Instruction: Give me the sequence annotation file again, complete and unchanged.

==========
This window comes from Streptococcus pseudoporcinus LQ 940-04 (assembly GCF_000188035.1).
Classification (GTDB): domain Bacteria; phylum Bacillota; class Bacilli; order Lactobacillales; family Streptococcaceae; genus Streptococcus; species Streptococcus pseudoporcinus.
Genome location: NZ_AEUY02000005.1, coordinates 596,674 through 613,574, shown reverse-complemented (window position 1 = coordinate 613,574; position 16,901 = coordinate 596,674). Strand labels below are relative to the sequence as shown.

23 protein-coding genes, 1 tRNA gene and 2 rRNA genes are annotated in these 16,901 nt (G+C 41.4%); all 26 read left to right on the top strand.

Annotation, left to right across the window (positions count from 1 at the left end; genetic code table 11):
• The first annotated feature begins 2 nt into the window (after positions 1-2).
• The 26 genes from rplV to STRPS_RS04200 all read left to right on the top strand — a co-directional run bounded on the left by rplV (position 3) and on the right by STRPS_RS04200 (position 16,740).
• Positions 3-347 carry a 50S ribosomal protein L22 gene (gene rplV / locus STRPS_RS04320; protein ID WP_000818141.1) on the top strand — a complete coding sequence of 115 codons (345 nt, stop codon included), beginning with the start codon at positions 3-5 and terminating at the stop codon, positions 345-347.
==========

This window comes from Streptococcus pseudoporcinus LQ 940-04 (assembly GCF_000188035.1).
Classification (GTDB): domain Bacteria; phylum Bacillota; class Bacilli; order Lactobacillales; family Streptococcaceae; genus Streptococcus; species Streptococcus pseudoporcinus.
Genome location: NZ_AEUY02000005.1, coordinates 596,674 through 613,574, shown reverse-complemented (window position 1 = coordinate 613,574; position 16,901 = coordinate 596,674). Strand labels below are relative to the sequence as shown.

23 protein-coding genes, 1 tRNA gene and 2 rRNA genes are annotated in these 16,901 nt (G+C 41.4%); all 26 read left to right on the top strand.

Annotation, left to right across the window (positions count from 1 at the left end; genetic code table 11):
• The first annotated feature begins 2 nt into the window (after positions 1-2).
• The 26 genes from rplV to STRPS_RS04200 all read left to right on the top strand — a co-directional run bounded on the left by rplV (position 3) and on the right by STRPS_RS04200 (position 16,740).
• Positions 3-347 carry a 50S ribosomal protein L22 gene (gene rplV / locus STRPS_RS04320; protein ID WP_000818141.1) on the top strand — a complete coding sequence of 115 codons (345 nt, stop codon included), beginning with the start codon at positions 3-5 and terminating at the stop codon, positions 345-347.